Eric Cohen is the Co-Chairman of the Jewish Leadership Conference and has been the Executive Director of the Tikvah Fund since 2007. He was the founder and remains Editor-at-Large of the New Atlantis, serves as the publisher of the Jewish Review of Books and Mosaic, and currently serves on the board of directors of the Ethics and Public Policy Center, the Witherspoon Institute, and National Affairs and on the Editorial Advisory Board of First Things. Mr. Cohen has published in numerous academic and popular journals, magazines, and newspapers, including the Wall Street Journal, the Washington Post, Weekly Standard, Commentary, the New Republic, First Things, and numerous others. He is the author of In the Shadow of Progress: Being Human in the Age of Technology (2008) and co-editor of The Future is Now: America Confronts the New Genetics (2002). He was previously Managing Editor of the Public Interest and served as a senior consultant to the President’s Council on Bioethics.
WATCH VIDEO NOW
The Spirit of Jewish Conservatism
Matthew Continetti is editor and co-founder of The Washington Free Beacon and a columnist for Commentary magazine. The author of books on the Republican Revolution and on Sarah Palin, his articles and reviews have appeared in the New York Times, the Washington Post, and the Wall Street Journal. He teaches a course on the conservative intellectual movement for the Hertog Political Studies Program and is a regular panelist on Meet the Press, Meet the Press Daily, and Special Report with Bret Baier.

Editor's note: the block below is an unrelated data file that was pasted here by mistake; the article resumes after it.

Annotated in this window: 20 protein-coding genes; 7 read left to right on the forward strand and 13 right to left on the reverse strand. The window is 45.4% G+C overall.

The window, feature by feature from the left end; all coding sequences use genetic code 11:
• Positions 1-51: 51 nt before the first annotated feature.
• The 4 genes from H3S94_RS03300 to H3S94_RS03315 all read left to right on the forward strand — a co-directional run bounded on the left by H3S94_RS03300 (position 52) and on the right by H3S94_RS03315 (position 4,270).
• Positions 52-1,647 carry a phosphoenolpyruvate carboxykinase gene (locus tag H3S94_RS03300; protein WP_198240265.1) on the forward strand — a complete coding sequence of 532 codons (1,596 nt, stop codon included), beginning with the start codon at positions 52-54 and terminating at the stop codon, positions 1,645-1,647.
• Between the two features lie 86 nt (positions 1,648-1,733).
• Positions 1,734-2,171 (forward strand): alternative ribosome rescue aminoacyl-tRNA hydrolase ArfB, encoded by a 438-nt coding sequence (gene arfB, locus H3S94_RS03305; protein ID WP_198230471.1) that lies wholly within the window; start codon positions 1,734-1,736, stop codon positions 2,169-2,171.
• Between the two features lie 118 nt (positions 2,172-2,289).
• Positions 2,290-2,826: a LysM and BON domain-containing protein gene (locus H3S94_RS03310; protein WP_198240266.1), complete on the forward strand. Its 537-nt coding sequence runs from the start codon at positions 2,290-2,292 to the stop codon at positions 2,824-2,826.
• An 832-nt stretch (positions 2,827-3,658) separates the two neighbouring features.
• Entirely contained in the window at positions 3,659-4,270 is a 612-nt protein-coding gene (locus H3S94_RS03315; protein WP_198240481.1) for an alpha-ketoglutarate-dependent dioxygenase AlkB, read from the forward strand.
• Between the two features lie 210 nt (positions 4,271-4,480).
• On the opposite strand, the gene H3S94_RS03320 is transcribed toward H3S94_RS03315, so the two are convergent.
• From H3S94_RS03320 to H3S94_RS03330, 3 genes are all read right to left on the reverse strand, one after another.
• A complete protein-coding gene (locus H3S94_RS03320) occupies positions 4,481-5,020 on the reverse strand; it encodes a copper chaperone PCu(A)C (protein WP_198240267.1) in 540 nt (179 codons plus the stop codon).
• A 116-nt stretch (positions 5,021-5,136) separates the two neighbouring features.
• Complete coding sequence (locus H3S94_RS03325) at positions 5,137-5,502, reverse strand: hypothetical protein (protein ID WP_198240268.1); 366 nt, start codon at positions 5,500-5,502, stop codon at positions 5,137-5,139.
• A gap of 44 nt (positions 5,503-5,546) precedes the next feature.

Alan Cooperman is director of religion research at Pew Research Center. He is an expert on religion’s role in U.S. politics and has reported on religion in Russia, the Middle East and Europe. He plays a central role in planning the project’s research agenda and writing its reports. Before joining Pew Research Center, he was a national reporter and editor at The Washington Post, foreign editor of U.S. News & World Report, and a foreign correspondent for The Associated Press. He graduated magna cum laude from Harvard University in 1982 and started in journalism at the Berkshire Eagle in Pittsfield, Mass. He is an author of Mormons in America, Muslim Americans, the U.S. Religious Knowledge Survey, “Nones” on the Rise and A Portrait of Jewish Americans, and also was the primary editor of Global Christianity and Global Restrictions on Religion. Mr. Cooperman has appeared on numerous media outlets, including NPR, PBS, BBC, Radio Free Europe/Radio Liberty, and the major broadcast and cable television news networks.
Caroline B. Glick is the senior contributing and chief columnist for the Jerusalem Post, and a senior columnist at Breitbart. She is also a senior columnist for Maariv. She is the author of The Israeli Solution: A One State Plan for Peace in the Middle East, (Crown 2014) and of Shackled Warrior: Israel and the Global Jihad (Gefen 2008). The Israeli Solution was endorsed by leading US policymakers including Vice President Mike Pence, Senator Ted Cruz and National Security Advisor John Bolton. Shackled Warrior was endorsed by Prime Minister Benjamin Netanyahu and former CIA director James Woolsey.
Glick has received numerous awards for her commentary. Among others, she received the Ben Hecht award for Middle East reporting from the Zionist Organization of America, the Abramowitz Prize for Media Criticism by Israel Media Watch, the Guardian of Zion award by Bar Ilan University and the Courage of Zion Prize for Zionist pioneering by the Moskowitz Foundation. Glick blogs at her website www.carolineglick.com and on her Facebook author page.